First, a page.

T. H. White’s Anecdotal Eighteenth Century

Like many a child of the 80s, I grew up reading T. H. White’s The Once and Future King (1958). Merlyn was the reason I kept reading. If Wart, the young Arthur, was my surrogate, then Merlyn was the man I wanted to be. Like me, Merlyn was out of step with his fellow human beings. In Merlyn’s case, this discrepancy resulted from him living his life backwards like Benjamin Button, only over multiple centuries; in my case, it resulted from undiagnosed Asperger’s. In White’s books, Merlyn was able to transform his eccentricity into a source of strength: an ability I dearly wished to have.

I stopped reading White after primary school. But I became interested in him again when I had become an eighteenth centuryist and discovered that White shared my enthusiasm for the period. Another of White’s children’s books, his 1946 Mistress Masham’s Repose, imagines that a group of Lilliputians have founded a colony on a small island in the grounds of a Blenheim-like palace in England. The Sword and the Stone also includes a reference to eighteenth-century literature, thanks to Merlyn’s living his life backwards. When Wart asks Merlyn and Archimedes the owl whether birdsong is language, Merlyn slightly misquotes The Natural History of Selbourne (1789): “‘Gilbert White,” said Merlyn, “remarks, or will remark, however you like to put it, that ‘the language of birds is very ancient, and, like other ancient modes of speech, little is said, but much is intended.’” White’s version of Arthurian romance often seems filtered through an eighteenth-century sensibility.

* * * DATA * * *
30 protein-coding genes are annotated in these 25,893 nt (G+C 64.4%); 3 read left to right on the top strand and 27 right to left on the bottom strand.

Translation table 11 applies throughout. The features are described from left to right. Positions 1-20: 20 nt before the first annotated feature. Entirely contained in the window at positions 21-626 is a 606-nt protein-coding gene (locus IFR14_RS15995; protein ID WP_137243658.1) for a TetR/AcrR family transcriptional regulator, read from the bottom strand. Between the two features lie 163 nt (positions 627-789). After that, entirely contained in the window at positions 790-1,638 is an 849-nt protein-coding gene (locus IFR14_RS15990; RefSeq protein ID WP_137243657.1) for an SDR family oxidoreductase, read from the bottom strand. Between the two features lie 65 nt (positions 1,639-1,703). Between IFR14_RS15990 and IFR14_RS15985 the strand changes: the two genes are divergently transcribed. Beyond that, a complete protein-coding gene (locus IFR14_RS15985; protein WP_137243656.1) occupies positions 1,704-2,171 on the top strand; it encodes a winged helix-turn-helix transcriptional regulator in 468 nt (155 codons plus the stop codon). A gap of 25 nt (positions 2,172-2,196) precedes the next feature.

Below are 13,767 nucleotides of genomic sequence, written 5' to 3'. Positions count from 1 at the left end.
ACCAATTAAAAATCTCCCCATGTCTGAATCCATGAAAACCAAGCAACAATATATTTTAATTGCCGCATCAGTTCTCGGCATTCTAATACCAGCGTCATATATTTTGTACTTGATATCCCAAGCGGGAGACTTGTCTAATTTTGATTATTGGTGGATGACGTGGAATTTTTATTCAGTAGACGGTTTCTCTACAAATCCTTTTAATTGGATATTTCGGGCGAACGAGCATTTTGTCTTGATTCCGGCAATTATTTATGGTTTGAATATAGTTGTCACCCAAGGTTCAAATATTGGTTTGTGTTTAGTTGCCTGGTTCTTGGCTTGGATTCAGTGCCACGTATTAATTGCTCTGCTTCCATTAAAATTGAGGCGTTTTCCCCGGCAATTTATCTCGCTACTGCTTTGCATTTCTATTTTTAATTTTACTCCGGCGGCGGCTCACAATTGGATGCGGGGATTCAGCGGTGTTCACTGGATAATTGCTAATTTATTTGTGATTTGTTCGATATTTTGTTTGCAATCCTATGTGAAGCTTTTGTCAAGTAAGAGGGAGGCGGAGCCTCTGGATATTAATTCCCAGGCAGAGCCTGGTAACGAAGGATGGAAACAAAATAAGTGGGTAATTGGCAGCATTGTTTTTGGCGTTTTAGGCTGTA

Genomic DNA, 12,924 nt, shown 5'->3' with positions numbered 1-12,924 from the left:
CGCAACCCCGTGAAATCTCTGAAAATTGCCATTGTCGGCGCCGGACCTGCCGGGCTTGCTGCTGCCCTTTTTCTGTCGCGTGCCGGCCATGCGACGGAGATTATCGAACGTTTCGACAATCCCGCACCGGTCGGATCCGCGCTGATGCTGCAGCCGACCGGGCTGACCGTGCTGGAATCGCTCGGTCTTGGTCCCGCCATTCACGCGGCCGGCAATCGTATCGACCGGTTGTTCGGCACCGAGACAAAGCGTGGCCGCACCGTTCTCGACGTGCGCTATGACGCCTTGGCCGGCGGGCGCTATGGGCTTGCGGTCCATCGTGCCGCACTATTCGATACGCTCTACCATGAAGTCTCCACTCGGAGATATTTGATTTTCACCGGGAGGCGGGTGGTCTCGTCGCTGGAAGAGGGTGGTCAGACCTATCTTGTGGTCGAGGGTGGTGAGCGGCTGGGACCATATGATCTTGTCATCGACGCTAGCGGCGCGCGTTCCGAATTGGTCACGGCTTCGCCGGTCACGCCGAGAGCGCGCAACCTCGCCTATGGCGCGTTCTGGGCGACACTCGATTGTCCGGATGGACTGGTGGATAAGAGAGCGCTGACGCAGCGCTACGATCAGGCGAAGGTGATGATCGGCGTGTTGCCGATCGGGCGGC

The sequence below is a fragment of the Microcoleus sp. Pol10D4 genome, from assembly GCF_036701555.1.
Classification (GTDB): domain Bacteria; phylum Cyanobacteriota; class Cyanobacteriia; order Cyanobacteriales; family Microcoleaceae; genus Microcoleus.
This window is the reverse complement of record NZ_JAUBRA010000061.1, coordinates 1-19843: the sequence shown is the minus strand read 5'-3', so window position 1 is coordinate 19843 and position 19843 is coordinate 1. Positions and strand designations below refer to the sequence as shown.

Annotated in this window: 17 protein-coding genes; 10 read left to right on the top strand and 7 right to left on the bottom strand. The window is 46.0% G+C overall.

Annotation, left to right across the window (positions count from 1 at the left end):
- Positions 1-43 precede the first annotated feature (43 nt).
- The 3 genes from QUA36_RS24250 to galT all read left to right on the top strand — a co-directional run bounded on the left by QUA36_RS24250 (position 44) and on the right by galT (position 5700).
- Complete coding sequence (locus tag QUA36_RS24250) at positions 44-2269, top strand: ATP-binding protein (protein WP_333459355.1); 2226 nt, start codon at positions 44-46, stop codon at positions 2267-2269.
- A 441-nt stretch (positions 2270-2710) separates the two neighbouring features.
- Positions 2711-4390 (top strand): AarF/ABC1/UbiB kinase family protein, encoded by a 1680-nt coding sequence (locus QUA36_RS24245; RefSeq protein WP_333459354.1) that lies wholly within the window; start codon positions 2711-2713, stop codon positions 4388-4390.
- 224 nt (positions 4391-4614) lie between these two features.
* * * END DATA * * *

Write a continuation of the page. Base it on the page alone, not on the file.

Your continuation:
My own research into eighteenth-century anecdotes led me to the two books in which White gives his eighteenth-century obsession full reign: The Age of Scandal, published in 1950, and its 1952 sequel, The Scandalmonger. These books are crammed with anecdotes from White’s readings in eighteenth-century letters, journals, and biographies. Their presiding figure is that of Horace Walpole, who provides many of the anecdotes in the books, and whose stuffing of the fake Gothic mansion Strawberry Hill with curious objects provides a kind of metaphor for White’s own collections of literary tidbits.

Some of the chapters in the books read as small essays. But the quoted material from the eighteenth century continually threatens to overwhelm White’s own prose. In one chapter in The Scandalmonger, White begins by quoting Samuel Johnson: “I love anecdotes…If a man is to wait till he weaves anecdotes into a system, we may be long in getting them, and get but few in comparison of what we might get.” In the chapter that follows, White simply reproduces a series of anecdotes “mainly from Walpole” and “without system,” including this one: